The hiring of two Meridian High School football coaches in the last five months has highlighted a disparity between the salaries of football coaches and teachers and between football coaches and others sports coaches.
Football Coach John Douglass, who was appointed June 20, will receive $95,000 — paid in 12 installments — beginning July 1, 2019, and ending June 30, 2020, according to his contract with the Meridian Public School District.
Douglass' predecessor, Martez Edwards, was scheduled to receive $44,000 in five installments for the 91 days between Feb. 11 and June 30, according to his contract.
By comparison, the Mississippi Adequate Education Program’s (MAEP) salary schedule for the fiscal year 2018-2019 states the base salary for a teacher with a doctorate and 35 years of experience is capped at $67,370.
A first-year teacher with a bachelor’s degree begins with a base salary of $34,390. The base salary for a teacher with a master’s degree, 15 years of experience and a specialty certification is $45,360.
Coaches in sports other than football are typically classroom teachers, too. They receive the base teaching salary and a smaller stipend that can range from $1,000 to $15,000, depending on sport and length of service.
Meridian’s head football coach's salary is set by the district’s superintendent and is based on a 12-month contract. Football is the only sport offered at the school to have its head coach’s salary determined by the superintendent.
“It’s about responsibilities,” Meridian High School athletic director Chuck Butler said. “There are more pressures to be successful from outside sources. The more pressure, and the more demand that there is for success, obviously, the more chances you have to be let go as a coach.”
The school and previous coach Calvin Hampton parted ways after a 4-7 record and no playoff appearance in the 2018 season.
Although Douglass has no classroom responsibilities at Meridian, Butler said the football coach's duties include more than just game-day operations and weekly practices.
Butler said Douglass is also the program's top fundraiser and ambassador, and he'll be expected to establish relationships with local businesses and drum up community support. Additionally, Douglass will manage Meridian’s middle school football coaching staff.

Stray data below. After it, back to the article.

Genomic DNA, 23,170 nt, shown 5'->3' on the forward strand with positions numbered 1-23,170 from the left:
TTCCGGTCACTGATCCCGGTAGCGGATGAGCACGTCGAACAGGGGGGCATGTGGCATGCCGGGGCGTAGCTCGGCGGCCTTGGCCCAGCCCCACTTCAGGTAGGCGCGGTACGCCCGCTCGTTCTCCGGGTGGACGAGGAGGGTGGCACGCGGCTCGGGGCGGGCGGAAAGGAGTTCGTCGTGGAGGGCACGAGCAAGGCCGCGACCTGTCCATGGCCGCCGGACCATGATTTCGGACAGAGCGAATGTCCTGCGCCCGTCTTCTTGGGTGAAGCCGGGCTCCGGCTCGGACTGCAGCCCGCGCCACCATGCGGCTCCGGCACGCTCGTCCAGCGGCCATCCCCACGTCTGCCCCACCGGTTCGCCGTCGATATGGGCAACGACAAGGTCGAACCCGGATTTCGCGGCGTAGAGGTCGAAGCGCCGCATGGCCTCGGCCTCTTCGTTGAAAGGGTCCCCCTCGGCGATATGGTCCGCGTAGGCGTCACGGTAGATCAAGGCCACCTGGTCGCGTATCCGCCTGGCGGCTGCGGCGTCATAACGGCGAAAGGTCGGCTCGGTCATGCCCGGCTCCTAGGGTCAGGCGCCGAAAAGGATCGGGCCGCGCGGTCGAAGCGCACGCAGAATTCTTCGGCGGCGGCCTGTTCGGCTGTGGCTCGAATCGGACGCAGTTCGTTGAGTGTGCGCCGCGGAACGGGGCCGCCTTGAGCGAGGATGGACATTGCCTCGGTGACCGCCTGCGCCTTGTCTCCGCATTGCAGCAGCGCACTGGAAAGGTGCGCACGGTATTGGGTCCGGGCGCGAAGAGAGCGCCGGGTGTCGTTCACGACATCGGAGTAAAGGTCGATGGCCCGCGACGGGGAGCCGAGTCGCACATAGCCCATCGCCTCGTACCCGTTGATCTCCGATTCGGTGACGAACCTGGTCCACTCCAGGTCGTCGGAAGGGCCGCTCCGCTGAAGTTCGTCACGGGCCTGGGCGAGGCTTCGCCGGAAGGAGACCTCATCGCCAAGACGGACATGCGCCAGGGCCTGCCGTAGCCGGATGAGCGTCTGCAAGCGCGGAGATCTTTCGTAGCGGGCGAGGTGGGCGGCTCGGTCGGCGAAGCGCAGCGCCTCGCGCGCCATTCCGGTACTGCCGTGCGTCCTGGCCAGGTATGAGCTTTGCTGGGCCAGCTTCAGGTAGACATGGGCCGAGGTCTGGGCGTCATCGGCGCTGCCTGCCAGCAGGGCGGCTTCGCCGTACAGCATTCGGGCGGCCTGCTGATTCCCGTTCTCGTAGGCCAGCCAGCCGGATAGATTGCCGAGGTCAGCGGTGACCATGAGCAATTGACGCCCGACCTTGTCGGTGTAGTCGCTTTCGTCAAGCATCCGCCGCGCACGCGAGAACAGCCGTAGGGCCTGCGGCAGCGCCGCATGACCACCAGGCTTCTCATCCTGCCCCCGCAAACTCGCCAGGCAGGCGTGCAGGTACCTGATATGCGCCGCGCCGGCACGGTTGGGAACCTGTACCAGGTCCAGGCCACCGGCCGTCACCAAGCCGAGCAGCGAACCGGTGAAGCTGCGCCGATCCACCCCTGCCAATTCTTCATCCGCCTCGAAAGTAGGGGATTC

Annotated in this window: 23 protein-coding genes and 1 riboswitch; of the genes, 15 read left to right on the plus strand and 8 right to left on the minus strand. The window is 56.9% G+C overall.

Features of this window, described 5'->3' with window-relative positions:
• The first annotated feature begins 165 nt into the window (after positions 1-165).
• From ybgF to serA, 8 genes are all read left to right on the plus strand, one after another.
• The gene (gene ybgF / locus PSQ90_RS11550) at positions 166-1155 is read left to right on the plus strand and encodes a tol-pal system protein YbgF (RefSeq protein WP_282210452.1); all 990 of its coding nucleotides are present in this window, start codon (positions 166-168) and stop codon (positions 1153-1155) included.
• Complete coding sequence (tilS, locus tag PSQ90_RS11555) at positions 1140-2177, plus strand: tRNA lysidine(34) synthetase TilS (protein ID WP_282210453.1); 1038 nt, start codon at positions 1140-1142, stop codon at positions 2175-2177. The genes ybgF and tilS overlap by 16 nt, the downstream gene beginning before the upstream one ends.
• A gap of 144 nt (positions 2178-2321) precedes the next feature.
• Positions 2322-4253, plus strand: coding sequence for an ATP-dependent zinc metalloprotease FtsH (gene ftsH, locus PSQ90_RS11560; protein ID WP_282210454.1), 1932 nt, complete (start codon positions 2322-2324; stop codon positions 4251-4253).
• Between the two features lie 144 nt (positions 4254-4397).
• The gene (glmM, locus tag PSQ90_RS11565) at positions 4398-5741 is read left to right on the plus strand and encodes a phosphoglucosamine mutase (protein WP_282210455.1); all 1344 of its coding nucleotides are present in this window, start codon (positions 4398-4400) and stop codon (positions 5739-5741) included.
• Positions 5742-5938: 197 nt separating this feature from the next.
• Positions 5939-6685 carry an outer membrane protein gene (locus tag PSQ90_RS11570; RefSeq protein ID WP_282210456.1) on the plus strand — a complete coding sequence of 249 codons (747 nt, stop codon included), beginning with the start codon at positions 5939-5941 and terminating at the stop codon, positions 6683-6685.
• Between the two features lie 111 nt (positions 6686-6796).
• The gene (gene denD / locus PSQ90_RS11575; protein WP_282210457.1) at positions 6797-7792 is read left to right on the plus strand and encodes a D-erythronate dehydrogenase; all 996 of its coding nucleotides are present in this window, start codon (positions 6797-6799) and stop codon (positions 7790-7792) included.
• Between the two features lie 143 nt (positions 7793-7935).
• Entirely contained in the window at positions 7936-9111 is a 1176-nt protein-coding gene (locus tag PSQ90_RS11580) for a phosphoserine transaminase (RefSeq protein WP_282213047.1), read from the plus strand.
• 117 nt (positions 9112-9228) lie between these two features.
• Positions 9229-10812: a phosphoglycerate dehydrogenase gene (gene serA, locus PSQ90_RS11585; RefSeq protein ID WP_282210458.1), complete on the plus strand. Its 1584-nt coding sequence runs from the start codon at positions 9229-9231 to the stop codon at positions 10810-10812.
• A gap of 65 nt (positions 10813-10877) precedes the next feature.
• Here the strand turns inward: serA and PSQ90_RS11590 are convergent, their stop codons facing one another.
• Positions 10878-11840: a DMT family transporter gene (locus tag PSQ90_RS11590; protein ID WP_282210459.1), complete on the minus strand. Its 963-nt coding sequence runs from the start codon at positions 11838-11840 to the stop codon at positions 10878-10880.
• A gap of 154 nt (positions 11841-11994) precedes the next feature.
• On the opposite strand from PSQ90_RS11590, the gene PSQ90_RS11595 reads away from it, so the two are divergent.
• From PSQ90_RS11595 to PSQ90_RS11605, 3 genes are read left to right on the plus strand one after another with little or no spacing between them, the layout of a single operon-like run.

“The bottom line is, it’s about responsibility, the number of kids you’re coaching — if you’re coaching three kids versus 100 kids, you deserve to be rewarded financially because of the extra responsibilities and the extra kids you’re working with,” Butler said. “Essentially, our head football coach is not only over our high school football program, but he’s also over our middle school program — he has to staff that whole thing. He’s over 15 coaches, and probably 175 kids.”
The district uses a supplement scale to determine stipends for coaches of other sports. At $15,000, a head varsity basketball coach receives the second-highest compensation for head coaches with 1-2 years of experience. Baseball follows at $10,000, while fast-pitch softball receives $7,500. Basketball and baseball top out at their respective base pay, while fast-pitch softball is capped at $8,000 for coaches with more than 20 years of experience.
Coaches tabbed to lead sports other than football typically are teachers, too, which provides the largest amount of their annual compensation.
Disparity between districts
There's a disparity, too, between compensation for a football coach in the city district and the neighboring Lauderdale County School District, which is comprised of four high schools: Southeast Lauderdale, Northeast Lauderdale, West Lauderdale and Clarkdale.
The majority of coaches within the LCSD also teach, according to LCSD athletic director Tim Moore.
The base salary for the district’s certified teachers with no experience is $37,315 on a 187-day contract. Coaches, however, receive a 210-day contract, for which they are compensated an additional $4,230 for first-year employees.
The LCSD’s base coaching supplement for a coach with no experience is set at $4,000, depending on the sport, while a coach with at least 25 years is compensated $5,100.
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"We expect the same things, as far as the capacity in which they act, as Meridian's coaches," Moore said. "The only difference, really, is in the size of the schools. A lot of time, the budgets are different. Lauderdale County services four high schools, four middle schools. Meridian's budget is different than ours. Our coaches are still expected to fulfill the same requirements, it's just we don't have the monetary resources they do. Our coaches also teach."
Community expectations play a role in how Meridian sets the salary for its football coach, Butler said.
“Regardless of how it should be, we are servants of the community, and the community has input into a lot of decisions,” Butler said. “I won’t say they have the final decision, but they have input in a lot of decisions that go into a school district, and athletics is one of those things. If the community demands a great program in a certain area, then that person is going to be under a lot more scrutiny and will be rewarded for that extra scrutiny.”